Asked about this, Mr. Boyer acknowledged, “When it comes to sexual acts, I’ll do anything.” But in recent years, he said, “my view of morality in this business has changed.”
He was speaking on the floor of the sex industry convention in Las Vegas last January, where he was interviewing people for a documentary about spirituality, and where, in a sign of the contradictions in his life, his wife had been nominated for best supporting actress in a sex film for 2006.
“When I got into porn,” Mr. Boyer said, “everyone in the business was kind to each other, loved each other, came together in crisis. It wasn’t some 1970s kumbaya, but people generally cared. Now you see devil signs, Satanism and horns everywhere.” He gestured at a passer-by with “Hail Satan” on his T-shirt. “That’s disturbing me a lot,” he said. “I see more of an evil influence in the business.”
He told anecdotes of being asked by directors to defile the flag or the Koran in sex scenes; he has resisted what he sees as a trend to choke or hit women during intercourse, or use what he considers degrading language.
Neil Malamuth, a psychology and communications professor at the University of California, Los Angeles, who studies the effects of pornography, said a niche of the sex industry has become more extreme and even violent, though that was not true for the entire business.
“There are younger people who represent these extreme videos, who are trying to break in, find a niche, and they can’t make their money by just following what the older guys have done,” he said.
With no pension forthcoming after his career as a performer, Mr. Boyer is feeling economic pressure above all. He has renewed a private investigator’s license to make money while he pursues his religious avocation. And as recently as January, on the same day that he was making his documentary about spirituality, he still performed in a sex film.
At a shoot in a luxury suite at the hotel where the adult video convention was held, he watched a football game while a first-time performer, Gianna Ferrari, had sex with him. “My mind’s not there,” he said afterward.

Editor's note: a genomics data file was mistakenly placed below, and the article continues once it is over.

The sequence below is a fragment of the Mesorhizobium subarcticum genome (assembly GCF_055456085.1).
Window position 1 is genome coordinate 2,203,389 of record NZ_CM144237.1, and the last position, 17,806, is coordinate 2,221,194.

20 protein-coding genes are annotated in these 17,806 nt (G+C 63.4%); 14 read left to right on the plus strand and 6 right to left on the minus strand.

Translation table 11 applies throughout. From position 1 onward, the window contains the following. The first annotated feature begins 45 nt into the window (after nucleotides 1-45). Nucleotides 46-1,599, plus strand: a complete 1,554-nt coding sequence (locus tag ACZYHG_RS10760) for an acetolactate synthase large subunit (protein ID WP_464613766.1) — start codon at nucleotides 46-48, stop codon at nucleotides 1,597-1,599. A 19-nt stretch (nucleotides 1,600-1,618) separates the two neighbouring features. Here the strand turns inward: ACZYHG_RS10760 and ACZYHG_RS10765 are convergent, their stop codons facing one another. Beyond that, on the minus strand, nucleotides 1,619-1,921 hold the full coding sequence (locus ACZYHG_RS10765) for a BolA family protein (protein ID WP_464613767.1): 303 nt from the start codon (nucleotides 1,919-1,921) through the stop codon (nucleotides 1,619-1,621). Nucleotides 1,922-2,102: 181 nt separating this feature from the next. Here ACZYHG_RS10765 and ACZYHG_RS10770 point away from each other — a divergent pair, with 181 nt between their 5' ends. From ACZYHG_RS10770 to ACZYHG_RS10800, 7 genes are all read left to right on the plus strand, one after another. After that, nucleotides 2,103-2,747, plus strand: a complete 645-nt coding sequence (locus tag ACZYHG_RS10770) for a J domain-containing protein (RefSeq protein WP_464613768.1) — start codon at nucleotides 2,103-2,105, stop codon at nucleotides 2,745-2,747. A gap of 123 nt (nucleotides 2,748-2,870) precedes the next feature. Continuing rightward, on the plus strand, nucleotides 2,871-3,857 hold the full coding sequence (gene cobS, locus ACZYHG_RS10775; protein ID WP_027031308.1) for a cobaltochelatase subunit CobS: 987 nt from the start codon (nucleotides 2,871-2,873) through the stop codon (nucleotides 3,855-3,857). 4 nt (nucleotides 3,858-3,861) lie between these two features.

The contradiction between giving up pornography and feeling its attraction was still apparent in June, four months after retiring. “I love sex,” he said. “I love performing. I love the combination of the two. I could go back and do it again, but I don’t think I would. I had a passion for that. I put it there. Now I’ve channeled my passion to a different place.”
Giving up pornography is only one step on a long, difficult road to becoming a priest. In February and March, Mr. Boyer studied at a religious retreat in Big Sur, then prayed at a cathedral in San Francisco. He returned to meet with his priest and with the second-ranking official of the Episcopal Diocese of Los Angeles, Bishop Suffragan Chester L. Talton, to gain approval to establish a ministry among sex workers.
The process to priesthood will take several years. Mr. Boyer began by being confirmed in the Episcopal Church this year. He is undergoing training to become a deacon, which will allow him to conduct most aspects of ministering short of the sacraments. To become a priest, he must study in a seminary for approximately two years and his candidacy must be approved by the diocesan bishop.
J. Jon Bruno, bishop for the Los Angeles Diocese, said Mr. Boyer’s path to the priesthood would not be precluded by who he was. “I wouldn’t put up an immediate impediment because of someone’s past life,” he said. “There’s no exclusion in the gospel for anybody.”
The diocese is integrating Mr. Boyer at a time when the national leadership of the Episcopal Church has come to near schism with the global Anglican Communion over the decision to accept homosexuals in the clergy and to consecrate same-sex unions. In Los Angeles three congregations have left the diocese over the issue.
Now the diocese faces the challenge of welcoming an ex-performer with more than 300 hard-core movies to his credit, most of them with unprintable titles. (“Foot Hustle” is one exception, a tribute to Mr. Boyer’s foot fetish.) His embrace of Jesus is hardly the stuff of a tidy Sunday homily. Fellow parishioners at the Church of the Epiphany in Oak Park do not know about Mr. Boyer’s life in pornography, and the church leaders who do seem uncomfortable discussing it in depth.
“I am hoping he can bring hopefulness and a love of Christ to people who desperately need it,” said the Rev. Hank Mitchel, vicar of the church, on a recent Sunday after services.
There is one other element of Mr. Boyer’s story. He and his wife have a daughter, Diana, who at 11 months old came down with a deadly staph infection from an insect bite on her bicep. Doctors prepared to amputate the baby’s arm when she did not respond to several antibiotics. But at the last moment they found a new drug to which the baby responded.
The experience convinced both Mr. Boyer and Ms. Harper, who was raised Roman Catholic, that they wanted to be part of a church. It was a personal crisis that cemented Mr. Boyer’s decision to pursue a spiritual path.
He was rejected by several congregations before coming to Oak Park, he said. When Mr. Mitchel heard the story of their daughter, now a delicate 4-year-old, the vicar recalled, “I broke down in tears and said, ‘You are welcome here.’ ”